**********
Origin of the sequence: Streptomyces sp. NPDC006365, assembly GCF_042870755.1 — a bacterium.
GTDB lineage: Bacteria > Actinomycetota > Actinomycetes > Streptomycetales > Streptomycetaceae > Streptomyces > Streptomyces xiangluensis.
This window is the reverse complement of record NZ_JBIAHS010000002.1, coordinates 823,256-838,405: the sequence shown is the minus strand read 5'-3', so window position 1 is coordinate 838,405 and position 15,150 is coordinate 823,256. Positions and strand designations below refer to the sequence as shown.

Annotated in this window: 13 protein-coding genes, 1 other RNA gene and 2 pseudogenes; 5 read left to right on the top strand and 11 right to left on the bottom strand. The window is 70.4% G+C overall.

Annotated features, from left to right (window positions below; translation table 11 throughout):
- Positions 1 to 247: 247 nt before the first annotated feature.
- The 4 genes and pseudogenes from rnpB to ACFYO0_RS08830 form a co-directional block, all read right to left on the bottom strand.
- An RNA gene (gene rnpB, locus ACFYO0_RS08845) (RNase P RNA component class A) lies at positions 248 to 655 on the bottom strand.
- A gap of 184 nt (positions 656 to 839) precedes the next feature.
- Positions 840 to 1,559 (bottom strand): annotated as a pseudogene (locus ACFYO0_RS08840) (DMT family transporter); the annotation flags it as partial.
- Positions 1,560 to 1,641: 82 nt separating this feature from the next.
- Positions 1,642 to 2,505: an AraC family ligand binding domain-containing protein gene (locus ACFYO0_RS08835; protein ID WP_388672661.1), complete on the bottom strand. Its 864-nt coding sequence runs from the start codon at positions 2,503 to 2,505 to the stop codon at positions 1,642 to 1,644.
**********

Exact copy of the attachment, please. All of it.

Origin of the sequence: Streptomyces sp. NPDC006365, assembly GCF_042870755.1 — a bacterium.
GTDB lineage: Bacteria > Actinomycetota > Actinomycetes > Streptomycetales > Streptomycetaceae > Streptomyces > Streptomyces xiangluensis.
This window is the reverse complement of record NZ_JBIAHS010000002.1, coordinates 823,256-838,405: the sequence shown is the minus strand read 5'-3', so window position 1 is coordinate 838,405 and position 15,150 is coordinate 823,256. Positions and strand designations below refer to the sequence as shown.

Annotated in this window: 13 protein-coding genes, 1 other RNA gene and 2 pseudogenes; 5 read left to right on the top strand and 11 right to left on the bottom strand. The window is 70.4% G+C overall.

Annotated features, from left to right (window positions below; translation table 11 throughout):
- Positions 1 to 247: 247 nt before the first annotated feature.
- The 4 genes and pseudogenes from rnpB to ACFYO0_RS08830 form a co-directional block, all read right to left on the bottom strand.
- An RNA gene (gene rnpB, locus ACFYO0_RS08845) (RNase P RNA component class A) lies at positions 248 to 655 on the bottom strand.
- A gap of 184 nt (positions 656 to 839) precedes the next feature.
- Positions 840 to 1,559 (bottom strand): annotated as a pseudogene (locus ACFYO0_RS08840) (DMT family transporter); the annotation flags it as partial.
- Positions 1,560 to 1,641: 82 nt separating this feature from the next.
- Positions 1,642 to 2,505: an AraC family ligand binding domain-containing protein gene (locus ACFYO0_RS08835; protein ID WP_388672661.1), complete on the bottom strand. Its 864-nt coding sequence runs from the start codon at positions 2,503 to 2,505 to the stop codon at positions 1,642 to 1,644.